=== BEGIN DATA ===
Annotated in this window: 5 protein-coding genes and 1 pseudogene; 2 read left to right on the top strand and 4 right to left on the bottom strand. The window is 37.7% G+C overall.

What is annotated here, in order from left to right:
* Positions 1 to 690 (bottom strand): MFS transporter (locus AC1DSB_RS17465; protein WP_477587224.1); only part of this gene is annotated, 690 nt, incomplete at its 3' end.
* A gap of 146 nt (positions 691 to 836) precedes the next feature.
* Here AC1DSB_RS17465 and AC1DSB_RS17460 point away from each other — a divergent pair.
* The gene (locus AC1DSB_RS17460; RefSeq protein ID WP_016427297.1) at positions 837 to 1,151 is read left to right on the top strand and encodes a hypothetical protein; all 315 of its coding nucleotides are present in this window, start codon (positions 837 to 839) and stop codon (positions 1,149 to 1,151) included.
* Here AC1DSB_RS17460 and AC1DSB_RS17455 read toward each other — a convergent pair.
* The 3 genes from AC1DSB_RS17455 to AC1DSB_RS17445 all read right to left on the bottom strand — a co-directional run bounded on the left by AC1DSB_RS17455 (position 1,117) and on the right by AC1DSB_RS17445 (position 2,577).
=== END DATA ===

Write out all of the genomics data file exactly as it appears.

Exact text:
Annotated in this window: 5 protein-coding genes and 1 pseudogene; 2 read left to right on the top strand and 4 right to left on the bottom strand. The window is 37.7% G+C overall.

What is annotated here, in order from left to right:
* Positions 1 to 690 (bottom strand): MFS transporter (locus AC1DSB_RS17465; protein WP_477587224.1); only part of this gene is annotated, 690 nt, incomplete at its 3' end.
* A gap of 146 nt (positions 691 to 836) precedes the next feature.
* Here AC1DSB_RS17465 and AC1DSB_RS17460 point away from each other — a divergent pair.
* The gene (locus AC1DSB_RS17460; RefSeq protein ID WP_016427297.1) at positions 837 to 1,151 is read left to right on the top strand and encodes a hypothetical protein; all 315 of its coding nucleotides are present in this window, start codon (positions 837 to 839) and stop codon (positions 1,149 to 1,151) included.
* Here AC1DSB_RS17460 and AC1DSB_RS17455 read toward each other — a convergent pair.
* The 3 genes from AC1DSB_RS17455 to AC1DSB_RS17445 all read right to left on the bottom strand — a co-directional run bounded on the left by AC1DSB_RS17455 (position 1,117) and on the right by AC1DSB_RS17445 (position 2,577).